Gov. Rick Perry leads just about every GOP presidential poll, but he will still have to prove he's the front-runner in his first national debate on Wednesday.
"Rick Perry is now the overwhelming front-runner in the Republican race for the presidential nomination on the Republican side, and he is going to be in the spotlight in this debate," said Mark Murray, NBC's deputy political director. "This is going to be his first debate, and all eyes will be on him to see if he can actually maintain that front-runner status."
Perry has a commanding lead in key polls of primary states.
The latest Wall Street Journal/NBC poll shows Perry leading Mitt Romney 38 percent to 23 percent. Rep. Ron Paul came in fourth with 9 percent, and Ames Straw Poll winner and Rep. Michele Bachmann earned 8 percent of the vote.
Tea party support has been crucial to Perry's success in the polls, but Murray pointed out that tea party support can turn on a dime.
"When you look at just tea party Republicans, they back Rick Perry by a 48 percent to15 percent margin over Mitt Romney, " Murray said. "So Rick Perry right now is really riding that tea party tiger, and that's why he had such a big lead. We saw people like Donald Trump and even Herman Cain, Michele Bachmann, all kind of start to ride that tea party tiger. But Rick Perry for the first time in this presidential cycle seems to be the one in control of that and firmly riding that animal."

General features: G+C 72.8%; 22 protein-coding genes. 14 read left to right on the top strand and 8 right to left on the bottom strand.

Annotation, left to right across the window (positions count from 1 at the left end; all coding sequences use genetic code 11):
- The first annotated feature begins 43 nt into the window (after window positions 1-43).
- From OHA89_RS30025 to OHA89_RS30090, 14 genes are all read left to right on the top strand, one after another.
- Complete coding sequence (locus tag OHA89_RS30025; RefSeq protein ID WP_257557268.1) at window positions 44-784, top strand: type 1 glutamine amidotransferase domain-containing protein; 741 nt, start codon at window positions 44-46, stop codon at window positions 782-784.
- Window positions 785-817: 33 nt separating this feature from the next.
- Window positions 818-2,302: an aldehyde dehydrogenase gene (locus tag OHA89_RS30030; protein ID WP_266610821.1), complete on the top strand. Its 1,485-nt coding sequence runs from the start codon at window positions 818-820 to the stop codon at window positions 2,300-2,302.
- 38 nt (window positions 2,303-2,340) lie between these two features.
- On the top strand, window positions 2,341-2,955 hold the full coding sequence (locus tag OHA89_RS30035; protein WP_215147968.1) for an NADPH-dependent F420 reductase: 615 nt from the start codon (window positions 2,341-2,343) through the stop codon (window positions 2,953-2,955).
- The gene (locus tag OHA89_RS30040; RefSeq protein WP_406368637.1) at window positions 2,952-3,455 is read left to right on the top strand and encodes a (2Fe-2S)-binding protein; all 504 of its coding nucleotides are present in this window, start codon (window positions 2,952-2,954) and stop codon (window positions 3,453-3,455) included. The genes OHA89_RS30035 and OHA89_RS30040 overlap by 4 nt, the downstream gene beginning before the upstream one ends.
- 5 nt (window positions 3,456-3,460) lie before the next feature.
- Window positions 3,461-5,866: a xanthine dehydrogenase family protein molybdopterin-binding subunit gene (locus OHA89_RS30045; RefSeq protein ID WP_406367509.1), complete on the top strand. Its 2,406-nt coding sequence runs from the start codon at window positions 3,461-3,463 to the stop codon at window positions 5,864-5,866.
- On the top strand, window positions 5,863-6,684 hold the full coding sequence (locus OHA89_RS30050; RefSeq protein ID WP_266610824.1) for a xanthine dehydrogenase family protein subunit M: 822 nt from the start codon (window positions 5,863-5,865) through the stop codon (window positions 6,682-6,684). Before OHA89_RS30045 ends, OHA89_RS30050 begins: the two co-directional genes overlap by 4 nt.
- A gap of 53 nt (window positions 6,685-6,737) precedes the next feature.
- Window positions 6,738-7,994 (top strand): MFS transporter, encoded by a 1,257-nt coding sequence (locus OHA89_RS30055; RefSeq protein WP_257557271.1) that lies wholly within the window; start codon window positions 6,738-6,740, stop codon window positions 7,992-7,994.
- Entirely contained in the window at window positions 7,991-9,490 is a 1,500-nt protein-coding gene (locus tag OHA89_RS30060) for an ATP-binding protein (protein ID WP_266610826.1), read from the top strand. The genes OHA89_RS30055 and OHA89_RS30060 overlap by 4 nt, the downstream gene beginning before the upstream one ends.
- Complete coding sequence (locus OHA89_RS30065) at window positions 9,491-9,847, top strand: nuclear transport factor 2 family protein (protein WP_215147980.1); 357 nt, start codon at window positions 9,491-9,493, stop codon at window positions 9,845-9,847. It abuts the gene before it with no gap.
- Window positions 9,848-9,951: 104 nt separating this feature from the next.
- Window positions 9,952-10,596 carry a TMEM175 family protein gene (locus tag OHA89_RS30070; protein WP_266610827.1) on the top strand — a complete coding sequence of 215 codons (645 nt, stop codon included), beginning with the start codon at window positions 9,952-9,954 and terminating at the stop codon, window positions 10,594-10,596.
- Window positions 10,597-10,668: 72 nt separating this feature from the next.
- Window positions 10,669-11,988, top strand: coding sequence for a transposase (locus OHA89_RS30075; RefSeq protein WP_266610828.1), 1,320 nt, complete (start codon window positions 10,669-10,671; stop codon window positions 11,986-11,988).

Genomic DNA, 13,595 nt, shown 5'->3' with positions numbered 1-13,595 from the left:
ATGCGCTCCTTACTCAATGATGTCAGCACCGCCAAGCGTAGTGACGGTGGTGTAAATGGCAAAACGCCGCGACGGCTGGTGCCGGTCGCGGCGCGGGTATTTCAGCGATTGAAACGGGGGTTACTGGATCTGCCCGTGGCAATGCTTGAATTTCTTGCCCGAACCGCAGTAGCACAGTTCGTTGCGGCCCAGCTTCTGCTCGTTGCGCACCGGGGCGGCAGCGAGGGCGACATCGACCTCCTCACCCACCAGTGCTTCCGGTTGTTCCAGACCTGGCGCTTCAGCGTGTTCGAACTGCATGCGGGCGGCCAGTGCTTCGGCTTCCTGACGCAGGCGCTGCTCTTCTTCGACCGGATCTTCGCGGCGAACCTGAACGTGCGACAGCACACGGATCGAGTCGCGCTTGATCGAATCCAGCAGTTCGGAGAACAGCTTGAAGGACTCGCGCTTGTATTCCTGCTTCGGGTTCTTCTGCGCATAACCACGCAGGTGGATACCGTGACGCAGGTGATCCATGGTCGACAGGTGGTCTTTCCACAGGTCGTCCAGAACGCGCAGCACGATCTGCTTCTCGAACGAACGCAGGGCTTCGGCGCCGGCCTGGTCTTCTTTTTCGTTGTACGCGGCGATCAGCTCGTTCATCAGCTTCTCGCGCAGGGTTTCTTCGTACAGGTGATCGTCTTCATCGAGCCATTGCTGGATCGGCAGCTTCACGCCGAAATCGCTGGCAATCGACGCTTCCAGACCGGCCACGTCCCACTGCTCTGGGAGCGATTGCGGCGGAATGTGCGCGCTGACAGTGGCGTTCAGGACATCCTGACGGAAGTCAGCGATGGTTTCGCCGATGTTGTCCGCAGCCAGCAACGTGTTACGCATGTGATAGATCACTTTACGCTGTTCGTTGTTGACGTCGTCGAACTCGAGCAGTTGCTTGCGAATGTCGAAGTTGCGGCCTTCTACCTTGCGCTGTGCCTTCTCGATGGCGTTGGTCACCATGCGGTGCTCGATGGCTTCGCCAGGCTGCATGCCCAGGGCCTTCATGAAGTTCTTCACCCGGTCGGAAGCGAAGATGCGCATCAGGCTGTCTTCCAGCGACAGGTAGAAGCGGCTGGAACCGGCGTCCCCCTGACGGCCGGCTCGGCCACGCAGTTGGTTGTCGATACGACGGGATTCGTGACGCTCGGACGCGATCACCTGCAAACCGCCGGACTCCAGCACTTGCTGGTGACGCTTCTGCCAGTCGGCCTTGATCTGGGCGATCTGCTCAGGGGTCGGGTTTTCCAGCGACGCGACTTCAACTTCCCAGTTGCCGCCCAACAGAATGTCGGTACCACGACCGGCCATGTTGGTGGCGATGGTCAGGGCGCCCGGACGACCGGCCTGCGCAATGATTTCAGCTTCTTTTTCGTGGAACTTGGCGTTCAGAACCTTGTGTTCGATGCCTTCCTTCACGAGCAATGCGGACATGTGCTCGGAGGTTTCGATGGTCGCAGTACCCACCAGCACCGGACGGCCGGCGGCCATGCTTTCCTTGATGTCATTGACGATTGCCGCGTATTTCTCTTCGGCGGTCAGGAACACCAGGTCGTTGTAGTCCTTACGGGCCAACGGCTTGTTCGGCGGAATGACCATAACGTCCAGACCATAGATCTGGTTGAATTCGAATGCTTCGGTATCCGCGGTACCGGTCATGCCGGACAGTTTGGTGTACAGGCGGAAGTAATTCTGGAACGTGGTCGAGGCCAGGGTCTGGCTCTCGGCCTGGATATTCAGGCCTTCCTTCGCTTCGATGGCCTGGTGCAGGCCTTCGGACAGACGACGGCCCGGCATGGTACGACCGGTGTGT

Perry cut short a presidential campaign trip to South Carolina to deal with one of the most devastating wildfire outbreaks in Texas history.
On Tuesday, he toured a blackened area near Bastrop, about 25 miles from Austin, and later deployed the state's elite search team to the area to look for more possible victims. Texas Task Force 1 is the same outfit sent to New York following the Sept. 11 terrorist attacks and to New Orleans in the aftermath of Hurricane Katrina.
"Pretty powerful visuals of individuals who lost everything," Perry said after the tour. "The magnitude of these losses are pretty stunning."
The governor would not say whether he would take part in Wednesday evening's Republican presidential debate in California, explaining that he was "substantially more concerned about making sure Texans are being taken care of." But campaign spokesman Mark Miner said in an email later in the day that Perry planned to be there.
The debate at the Ronald Reagan Library starts at 7 p.m. CT. It will air on MSNBC.
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